Appalachian Basin

Zanesville Times Recorder Notes Natural Gas is Benefitting Ohio’s Economy and Environment

This weekend, the Zanesville Times Recorder featured an article titled, “Cheap natural gas might help reduce global warming”. The article comes on the heels of a widely reported Associated Press report that indicated U.S. carbon emissions have dropped to a 20-year low, thanks largely to the increasing use of natural gas in U.S. power generation. With Zanesville and Muskingum County in the heart of Ohio’s Utica Shale development, its good to see the Zanesville Times Recorder is taking note of the benefits this development offers here, and across the country. This is easily noticed in excerpts from the article like the one below.

Because of a plentiful supply of natural gas produced by horizontal drilling and the fracking process, the price of natural gas has dropped from about $8 to $3 per unit, the lowest price in 10 years. This means that natural gas has a huge price advantage in the amount of electricity generated.—Cheap natural gas might help reduce global warming, 9/16/12

This huge price advantage has led more and more utilities to build natural gas-fired electric generation plants.  Here in Ohio, there are many examples of this trend taking root.  For example, North American Project Development LLC recently announced plans to build a natural-gas-fired power plant in Oregon, Ohio – a suburb just outside of Toledo.  Once complete, the plant is expected to provide enough annual power for the electricity needs of 500,000 homes.

According to the Zanesville Times Recorder article, and many other sources for that matter, these power plant switches have brought the U.S. closer to emission targets outlined in the Kyoto Protocol (a treaty the U.S. failed to ratify):

Although the U.S. has refused to ratify the agreement, the power companies’ unexpectedly rapid shift to natural gas has brought the U.S closer to complying with the GHG reduction targets of the Kyoto Protocol. —Cheap natural gas might help reduce global warming, 9/16/12

That makes sense as according to the U.S. EPA natural gas is a much cleaner alternative to other fuels used in Ohio and elsewhere throughout the nation:

Compared to the average air emissions from coal-fired generation, natural gas produces half as much carbon dioxide, less than a third as much nitrogen oxides, and one percent as much sulfur oxides at the power plant.

As the trend towards natural gas utilization has grown in the power sector, so too have its benefits.  In fact, the U.S. Energy Information Administration, a part of the Energy Department, recently reported that U.S. CO2 emissions for the first four months’ of 2012 were down to nearly 1992 levels. This development, as well as others like it, prompted the International Energy Agency to note the United States has led the world in reducing its  carbon dioxide emissions over the last six years. It’s worth keeping in mind this has occurred without the need for a government mandate or an overly restrictive cap-and-trade system proposed in previous years.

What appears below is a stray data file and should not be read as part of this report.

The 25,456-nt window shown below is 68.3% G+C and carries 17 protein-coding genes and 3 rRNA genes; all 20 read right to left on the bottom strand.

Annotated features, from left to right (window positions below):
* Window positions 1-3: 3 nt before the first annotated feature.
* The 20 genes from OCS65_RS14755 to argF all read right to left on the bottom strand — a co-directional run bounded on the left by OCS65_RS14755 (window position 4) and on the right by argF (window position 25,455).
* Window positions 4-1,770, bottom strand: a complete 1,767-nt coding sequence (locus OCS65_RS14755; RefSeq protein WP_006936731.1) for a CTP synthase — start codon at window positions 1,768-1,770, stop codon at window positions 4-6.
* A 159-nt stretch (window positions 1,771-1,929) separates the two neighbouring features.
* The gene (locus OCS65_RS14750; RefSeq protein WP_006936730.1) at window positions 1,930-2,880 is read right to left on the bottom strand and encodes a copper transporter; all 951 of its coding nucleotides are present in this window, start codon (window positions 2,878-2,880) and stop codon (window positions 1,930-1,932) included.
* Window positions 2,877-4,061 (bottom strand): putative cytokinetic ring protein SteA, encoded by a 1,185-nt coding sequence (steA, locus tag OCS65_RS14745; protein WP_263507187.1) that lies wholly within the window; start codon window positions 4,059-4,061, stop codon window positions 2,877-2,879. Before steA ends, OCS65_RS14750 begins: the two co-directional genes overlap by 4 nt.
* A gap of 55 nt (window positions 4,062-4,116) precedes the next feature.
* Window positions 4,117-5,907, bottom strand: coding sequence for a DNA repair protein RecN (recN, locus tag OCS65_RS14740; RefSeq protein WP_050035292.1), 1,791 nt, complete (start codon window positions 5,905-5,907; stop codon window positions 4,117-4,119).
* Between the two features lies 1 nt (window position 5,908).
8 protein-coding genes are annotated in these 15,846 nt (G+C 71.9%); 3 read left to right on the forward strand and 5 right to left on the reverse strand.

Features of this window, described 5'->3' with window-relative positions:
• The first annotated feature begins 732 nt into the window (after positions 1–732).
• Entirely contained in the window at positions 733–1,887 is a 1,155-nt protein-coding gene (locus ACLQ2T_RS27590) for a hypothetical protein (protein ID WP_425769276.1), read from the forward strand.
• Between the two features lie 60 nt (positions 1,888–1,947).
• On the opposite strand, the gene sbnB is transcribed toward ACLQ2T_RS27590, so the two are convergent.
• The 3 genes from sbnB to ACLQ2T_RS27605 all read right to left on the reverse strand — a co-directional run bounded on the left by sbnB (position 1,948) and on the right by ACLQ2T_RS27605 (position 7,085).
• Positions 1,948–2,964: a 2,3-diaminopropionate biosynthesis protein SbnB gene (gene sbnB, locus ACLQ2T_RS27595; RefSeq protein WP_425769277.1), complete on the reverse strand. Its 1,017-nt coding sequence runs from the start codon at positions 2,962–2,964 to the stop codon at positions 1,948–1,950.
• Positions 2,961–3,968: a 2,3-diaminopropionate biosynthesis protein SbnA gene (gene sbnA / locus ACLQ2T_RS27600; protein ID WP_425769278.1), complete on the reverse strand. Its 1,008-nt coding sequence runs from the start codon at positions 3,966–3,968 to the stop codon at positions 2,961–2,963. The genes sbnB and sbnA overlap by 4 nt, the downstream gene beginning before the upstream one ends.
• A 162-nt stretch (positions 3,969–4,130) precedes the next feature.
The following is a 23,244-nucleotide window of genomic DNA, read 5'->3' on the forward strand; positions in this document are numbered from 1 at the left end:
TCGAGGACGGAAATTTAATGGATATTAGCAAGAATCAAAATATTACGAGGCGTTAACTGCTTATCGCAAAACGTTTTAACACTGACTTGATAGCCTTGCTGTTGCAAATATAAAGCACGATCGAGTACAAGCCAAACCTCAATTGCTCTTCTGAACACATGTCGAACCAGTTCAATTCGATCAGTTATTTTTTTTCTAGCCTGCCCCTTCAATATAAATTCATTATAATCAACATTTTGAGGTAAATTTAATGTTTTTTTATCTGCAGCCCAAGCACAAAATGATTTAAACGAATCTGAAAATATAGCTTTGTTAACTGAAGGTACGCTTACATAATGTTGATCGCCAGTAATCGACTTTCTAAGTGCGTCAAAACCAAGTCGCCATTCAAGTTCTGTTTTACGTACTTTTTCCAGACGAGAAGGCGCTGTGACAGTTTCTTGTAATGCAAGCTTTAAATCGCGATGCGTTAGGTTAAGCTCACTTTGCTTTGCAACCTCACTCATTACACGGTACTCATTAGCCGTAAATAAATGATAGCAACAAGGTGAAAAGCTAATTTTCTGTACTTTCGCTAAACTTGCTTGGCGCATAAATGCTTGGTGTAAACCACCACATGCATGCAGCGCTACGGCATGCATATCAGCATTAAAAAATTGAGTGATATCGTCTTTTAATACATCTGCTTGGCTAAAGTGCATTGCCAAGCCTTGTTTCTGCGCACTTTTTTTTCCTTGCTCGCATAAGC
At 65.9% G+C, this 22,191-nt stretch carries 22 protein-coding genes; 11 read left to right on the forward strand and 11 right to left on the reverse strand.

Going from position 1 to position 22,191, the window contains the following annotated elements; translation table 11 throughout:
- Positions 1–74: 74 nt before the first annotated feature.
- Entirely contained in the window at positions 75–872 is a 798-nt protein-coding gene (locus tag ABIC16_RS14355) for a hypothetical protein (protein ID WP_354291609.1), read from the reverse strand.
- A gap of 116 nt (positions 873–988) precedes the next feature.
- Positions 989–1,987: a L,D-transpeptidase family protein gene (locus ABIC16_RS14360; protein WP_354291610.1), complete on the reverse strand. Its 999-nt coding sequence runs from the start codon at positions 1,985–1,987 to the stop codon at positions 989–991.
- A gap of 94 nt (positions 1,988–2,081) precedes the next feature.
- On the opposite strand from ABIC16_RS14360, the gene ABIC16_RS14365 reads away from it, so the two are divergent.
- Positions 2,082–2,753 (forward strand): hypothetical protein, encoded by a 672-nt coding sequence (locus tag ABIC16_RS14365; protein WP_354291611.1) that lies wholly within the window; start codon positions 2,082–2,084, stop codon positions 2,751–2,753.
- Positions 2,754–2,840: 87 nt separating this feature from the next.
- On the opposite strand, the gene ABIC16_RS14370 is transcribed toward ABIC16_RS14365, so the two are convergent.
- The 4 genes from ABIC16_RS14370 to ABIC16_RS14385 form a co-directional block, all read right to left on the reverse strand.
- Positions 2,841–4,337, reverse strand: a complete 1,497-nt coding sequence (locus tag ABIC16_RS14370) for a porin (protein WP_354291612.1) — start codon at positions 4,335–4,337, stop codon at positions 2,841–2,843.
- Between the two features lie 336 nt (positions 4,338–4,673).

Clearly, the increased use of natural gas as an energy source is making huge strides in CO2 reduction, but there is more to be done:

A government policy providing incentives for the installation of compressed natural gas fueling stations and purchase of CNG vehicles would further reduce carbon dioxide emissions and possibly slow global warming.—Cheap natural gas might help reduce global warming, 9/16/12

In Ohio, CNG vehicles are an increasing trend that can continue to add to these benefits.  Already Smith Dairy added a CNG fleet and fueling station to their operations and the Stark Area Regional Transit Authority has plans to switch to this fuel source as well.  Nationally, Frito Lay, Travel Centers of America LLC, AT&T, and Sunny Delight have all jumped on board given the significant environmental and economic benefits natural gas utilization provide.

In addition to vehicle utilization, there is still plenty of  room for additional growth in the power generation sector as well.  Natural gas currently accounts for just 5 % of all power generation in Ohio according to the Public Utilities Commission. That means there is plenty of room for expansion of natural gas utilization in power generation which will improve our environment while providing Ohio consumers significant cost-savings – studies showing Ohio consumers have already saved over $1.5 billion.

With increasing production and use of natural gas occurring in the Buckeye State, Ohioans are beginning to understand the full range of benefits associated with natural gas development don’t end with our economy.  In addition to dropping unemployment rates across the state and drawing millions in new capital investments natural gas is also improving our environment. Don’t take my word for it, ask the Environmental Defense Fund.

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